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Back in ’93 I was given an album to review that became a best friend of sorts. Surprisingly it was a compilation record (which usually just don’t stand up due to inconsistency) of songs by an artist whose music was only known previously to musicians and music geeks, but it knocked me over. One song after another caught my imagination with vivid imagery and music that could be both morose and uplifting within the same moment. It was brilliant, which is something you usually can’t say for a record recorded by “various artists.” However, what holds it together is the artist to who the album was benefiting – Victoria Williams.

“My sister got bit by a copperhead snake in the woods behind the house” is the first line that pops out the old speakers as Soul Asylum breaks into “Summer Of Drugs” and I as listener was hooked. By the time Evan Dando (of the Lemonheads) sings “Frying Pan” I’ve decided I want to play guitar.  By the conclusion I’m looking for a bullhorn so I can tell any and everyone within earshot that they have to listen and buy this record. Williams’ songs are so detailed in character that songs feel like you’ve both read an exceptional short story and listened to a new musical experience. Despite the different styles of the various artists performing the songs, the original vision of the songwriter herself remains potent and shines through any genre leaping in the album itself.

If you don’t know the story, Williams star was on the rise when she was diagnosed with Multiple Sclerosis. Having been bogged down with debt from increasing medical bills a virtual who’s who of 90’s alt rock and beyond joined forces to help her and others out. The Sweet Relief Charity Fund was set up to help musicians in need of expensive health care.

More than 20 years have gone by and Pearl Jam is still playing their contribution “Crazy Mary” live, and my CD still has a home within twelve inches of the stereo. So, you can see my love for this record runs deep, and I want a vinyl copy… I just didn’t think that one actually existed. That is until the other day when I just started putting album titles into the discogs search engine and… oh my, it exists. But damn… only in European used stores that would raise the price with shipping to over a hundred bucks.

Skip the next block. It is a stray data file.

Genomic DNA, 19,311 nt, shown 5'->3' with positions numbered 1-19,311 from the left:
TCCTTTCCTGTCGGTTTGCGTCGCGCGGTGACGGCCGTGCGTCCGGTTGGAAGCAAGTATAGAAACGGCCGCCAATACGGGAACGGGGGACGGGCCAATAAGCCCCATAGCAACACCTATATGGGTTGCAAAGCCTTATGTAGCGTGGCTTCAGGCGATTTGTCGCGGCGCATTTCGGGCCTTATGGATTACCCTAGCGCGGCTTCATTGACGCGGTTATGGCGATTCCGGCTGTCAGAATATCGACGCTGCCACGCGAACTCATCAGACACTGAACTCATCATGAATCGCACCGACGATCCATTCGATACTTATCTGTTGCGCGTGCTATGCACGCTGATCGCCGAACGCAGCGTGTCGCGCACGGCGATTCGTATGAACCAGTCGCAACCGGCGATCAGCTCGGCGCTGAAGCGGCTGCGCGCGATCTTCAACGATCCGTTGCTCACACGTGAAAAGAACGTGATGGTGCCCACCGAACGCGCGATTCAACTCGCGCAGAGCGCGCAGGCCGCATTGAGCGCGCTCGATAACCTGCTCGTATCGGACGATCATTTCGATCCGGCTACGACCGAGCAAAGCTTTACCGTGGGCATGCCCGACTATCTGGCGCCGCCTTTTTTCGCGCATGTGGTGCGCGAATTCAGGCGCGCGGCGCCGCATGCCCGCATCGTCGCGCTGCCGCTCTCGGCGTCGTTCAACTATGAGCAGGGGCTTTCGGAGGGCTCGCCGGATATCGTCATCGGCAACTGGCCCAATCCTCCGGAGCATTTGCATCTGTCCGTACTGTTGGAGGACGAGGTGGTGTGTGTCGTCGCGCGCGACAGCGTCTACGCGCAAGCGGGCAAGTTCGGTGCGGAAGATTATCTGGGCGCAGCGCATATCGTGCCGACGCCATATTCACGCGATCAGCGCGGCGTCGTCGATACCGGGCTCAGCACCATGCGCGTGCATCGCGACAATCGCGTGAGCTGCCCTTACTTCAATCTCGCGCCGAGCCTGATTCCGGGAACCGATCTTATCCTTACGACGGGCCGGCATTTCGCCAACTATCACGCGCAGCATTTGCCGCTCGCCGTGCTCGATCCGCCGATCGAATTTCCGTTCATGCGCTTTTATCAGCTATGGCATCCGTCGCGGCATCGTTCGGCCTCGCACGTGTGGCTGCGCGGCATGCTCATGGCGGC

So, I hope that it gets re-issued on vinyl eventually or that the ghost of Ed McMahon shows up at my door with an oversized check.

Sweet Relief can still be purchased at your better record stores on CD and has two follow up LP’s.

Sweet Relief II: Gravity Of The Situation – The Songs Of Vic Chesnutt

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And

Sweet Relief III: Pennies From Heaven

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Check them out, give ‘em a listen, and maybe you’ll want to drop a few dollars to a worthy cause.

P.S. – Here’s a video of Victoria Williams covering the great Sam Cooke

 

The Beauty Found In Power-Pop & Introspection or Best Coast – California Nights

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The early days of Best Coast were filled with simplistic images of happy places and troubles no bigger than a rival for someone’s affection or a need for the sun. Not that there is anything wrong with that; after all Best Coast was providing the kind of indie-pop, garage, lo-fi, reggae influenced tunes that kept us northerners warm all winter.  It was a return to the myth that California is the place of adolescent dreams come true, and no one will argue that once wrapped in a sonic blanket watching a fire burn.

Still it has been five years since the Best Coast debut Crazy For You and one can only live in dreams for so long? Eventually there is a reckoning…

Right?

The answer is California Nights. Gone is the warm washing fuzz of reverb on everything that had the words lo-fi and surf rock attached to their records, and in is a more ‘nineties-esqe’ alt-rock tone that could be slipped into a mix between the Lemonheads and Garbage. Thematically, this is also the case as Bethany Cosentino has switched gears and presented herself in a more realistic position as lyrics deal with insomnia, heartbreak and happiness in pill bottles. Actually, dare I say it, it seems Cosentino has grown introspective and the guitar work of multi-instrumentalist Bobb Bruno has risen to match. No longer are songs restricted to the quick “pop” length of two three minutes, but now the sound sometimes goes all ‘shoegaze’ and rides a guitar riff for all its worth. To some extent, the title track itself conjures more images of brit-pop than anything that could come out of a California night.